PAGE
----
Coronavirus Patron Saints

From Deacon Mark Miller’s Desk

In announcing the suspension of Masses, Bishop Timothy Doherty writes “Offering special prayers of intercession for the healing of those infected, for the protection of the elderly and infirm who are at greatest risk, for the prevention of the disease’s spread, and for the courage and strength of care providers who minister to the sick, their families and those most in need, should become part of our daily prayer offerings.” One avenue we can follow in our prayers is appealing to the special guardians of people, places, and professions -- patron saints. They are protectors against specific diseases and disasters.  Here are some patron saints you might choose to include your prayers:

St. Corona: one of the patron saints of pandemics. Ironically, her relics reside in the basilica in Anzu, Italy – located in the middle of the current virus outbreak in that country.

The Four Holy Marshals: veneration of these four men [Quirin, Hubert, Cornelius, and Antonius] began in Germany’s Rhineland region in the mid-1400s. In the Middle Ages, a marshal was a trusted member of the King’s court. As God’s marshals, they stood near His throne. They enjoyed near-unlimited access, so were among the most powerful intercessors.  They were invoked specifically against disease and epidemics.

The Fourteen Holy Helpers: a group of saints venerated together because they were especially effective against various diseases. Devotion to these Nothelfer [helpers-in-need] began in Germany’s Rhineland region in the 14th century in response to the bubonic plague.

St. Rosalia: died about 1100 in Palermo, Italy.  Five hundred years later, she appeared to a city resident and told him to carry her relics in a procession through the city, and that when the procession ended, the plague would disappear.  And it did!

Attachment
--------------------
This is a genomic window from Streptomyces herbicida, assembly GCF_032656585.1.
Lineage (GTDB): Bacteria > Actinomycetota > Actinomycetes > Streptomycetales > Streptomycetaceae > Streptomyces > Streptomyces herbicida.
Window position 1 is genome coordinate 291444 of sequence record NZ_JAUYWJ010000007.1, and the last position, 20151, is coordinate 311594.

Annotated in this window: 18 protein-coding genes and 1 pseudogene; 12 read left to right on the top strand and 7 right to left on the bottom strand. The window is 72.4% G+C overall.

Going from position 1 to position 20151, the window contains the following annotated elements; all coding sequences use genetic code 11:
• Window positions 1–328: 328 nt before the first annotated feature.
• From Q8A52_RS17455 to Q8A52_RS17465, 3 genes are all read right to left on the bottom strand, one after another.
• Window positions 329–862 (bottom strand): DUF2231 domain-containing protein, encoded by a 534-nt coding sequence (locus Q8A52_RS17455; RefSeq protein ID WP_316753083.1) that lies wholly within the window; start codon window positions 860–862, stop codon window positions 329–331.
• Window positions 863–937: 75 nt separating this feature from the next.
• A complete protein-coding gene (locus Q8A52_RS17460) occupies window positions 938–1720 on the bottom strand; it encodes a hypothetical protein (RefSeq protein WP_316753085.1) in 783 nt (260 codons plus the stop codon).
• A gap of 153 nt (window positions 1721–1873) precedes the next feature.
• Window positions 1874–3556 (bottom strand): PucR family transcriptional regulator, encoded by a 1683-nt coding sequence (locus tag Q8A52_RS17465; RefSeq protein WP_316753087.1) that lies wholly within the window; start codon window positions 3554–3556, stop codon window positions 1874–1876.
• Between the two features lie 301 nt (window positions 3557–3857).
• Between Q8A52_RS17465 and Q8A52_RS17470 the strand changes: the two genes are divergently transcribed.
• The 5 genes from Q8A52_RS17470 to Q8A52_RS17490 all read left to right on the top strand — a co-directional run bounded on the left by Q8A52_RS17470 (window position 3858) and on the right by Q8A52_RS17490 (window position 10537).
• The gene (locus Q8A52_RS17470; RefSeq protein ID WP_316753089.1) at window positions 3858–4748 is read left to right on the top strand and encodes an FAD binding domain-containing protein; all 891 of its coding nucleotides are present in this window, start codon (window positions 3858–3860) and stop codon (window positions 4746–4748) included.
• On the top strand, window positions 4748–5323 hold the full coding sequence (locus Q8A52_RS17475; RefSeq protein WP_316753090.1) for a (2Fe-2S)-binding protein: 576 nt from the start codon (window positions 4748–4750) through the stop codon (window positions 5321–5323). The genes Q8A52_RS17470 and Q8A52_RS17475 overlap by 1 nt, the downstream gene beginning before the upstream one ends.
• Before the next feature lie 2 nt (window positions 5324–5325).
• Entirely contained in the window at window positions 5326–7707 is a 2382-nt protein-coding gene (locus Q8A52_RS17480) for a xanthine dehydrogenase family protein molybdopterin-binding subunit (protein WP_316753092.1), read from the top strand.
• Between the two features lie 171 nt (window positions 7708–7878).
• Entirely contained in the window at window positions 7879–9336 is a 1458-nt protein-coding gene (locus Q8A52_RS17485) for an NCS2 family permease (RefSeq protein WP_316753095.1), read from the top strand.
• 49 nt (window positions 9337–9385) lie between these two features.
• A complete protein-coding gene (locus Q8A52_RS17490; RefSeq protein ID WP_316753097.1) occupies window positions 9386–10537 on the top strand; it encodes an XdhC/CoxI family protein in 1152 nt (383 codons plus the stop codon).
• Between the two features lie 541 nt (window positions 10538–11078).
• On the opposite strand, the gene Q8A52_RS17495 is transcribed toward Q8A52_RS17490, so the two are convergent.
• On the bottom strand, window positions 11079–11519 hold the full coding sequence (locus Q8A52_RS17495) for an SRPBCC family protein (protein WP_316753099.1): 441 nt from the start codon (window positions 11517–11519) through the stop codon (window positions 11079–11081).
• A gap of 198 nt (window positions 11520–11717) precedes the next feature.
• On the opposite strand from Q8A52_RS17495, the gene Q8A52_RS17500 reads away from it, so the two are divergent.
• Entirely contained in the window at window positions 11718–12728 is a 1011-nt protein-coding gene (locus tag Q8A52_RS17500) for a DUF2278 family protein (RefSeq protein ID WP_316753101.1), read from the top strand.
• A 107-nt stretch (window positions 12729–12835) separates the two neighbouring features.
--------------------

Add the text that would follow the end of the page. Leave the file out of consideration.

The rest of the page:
St. Francis Xavier: helped St. Ignatius of Loyola found the Jesuits and was their first missionary. He worked in India, Japan, and the East Indies [now known as Indonesia]. He died in 1552 after contracting a fever that was sweeping the region.

St. Roch [Roque in Spain; Rocco in Italy]: born in France to a noble family and orphaned at an early age, he made a pilgrimage to Rome in 1315 to care for plague victims.  He contacted the disease himself, and with nowhere to go, crawled into the forest to die.  He was saved by a mysterious dog who brought him food from his master’s table.  Once recovered, he performed many miracles to cure others suffering from the same disease.

St. Joseph: during the many years the plague terrorized Europe, individuals, even whole communities, made personal consecrations to St. Joseph. After vowing to honor his feast day, the city of Avenson, France, was spared the plague. Likewise, Lyons, France consecrated themselves to Saint Joseph, and anyone with the plague was healed, and no new cases occurred.

Blessed Virgin Mary: to combat our current pandemic, Pope Francis has placed the entire world under the protection of the Mother of God, as a sign of salvation and hope. He’s composed this prayer to the Blessed Virgin:

O Mary, you shine continuously on our journey as a sign of salvation and hope. We entrust ourselves to you, Health of the Sick.


At the foot of the Cross you participated in Jesus’ pain with steadfast faith.


You, Salvation of the Roman People, know what we need.


We are certain that you will provide, so that as you did at Cana of Galilee, joy and feasting might return after this moment of trial.


Help us, Mother of Divine Love, to conform ourselves to the Father’s will and to do what Jesus tells us:


He who took our sufferings upon Himself, and bore our sorrows to bring us, through the Cross, to the joy of the Resurrection. Amen.


We seek refuge under your protection, O Holy Mother of God. Do not despise our pleas – we who are put to the test – and deliver us from every danger, O glorious and blessed Virgin. Amen.


As we pray, we do so with the confidence that God will always respond to a contrite heart and if it is in his will, has the power to cure and protect individuals from diseases.

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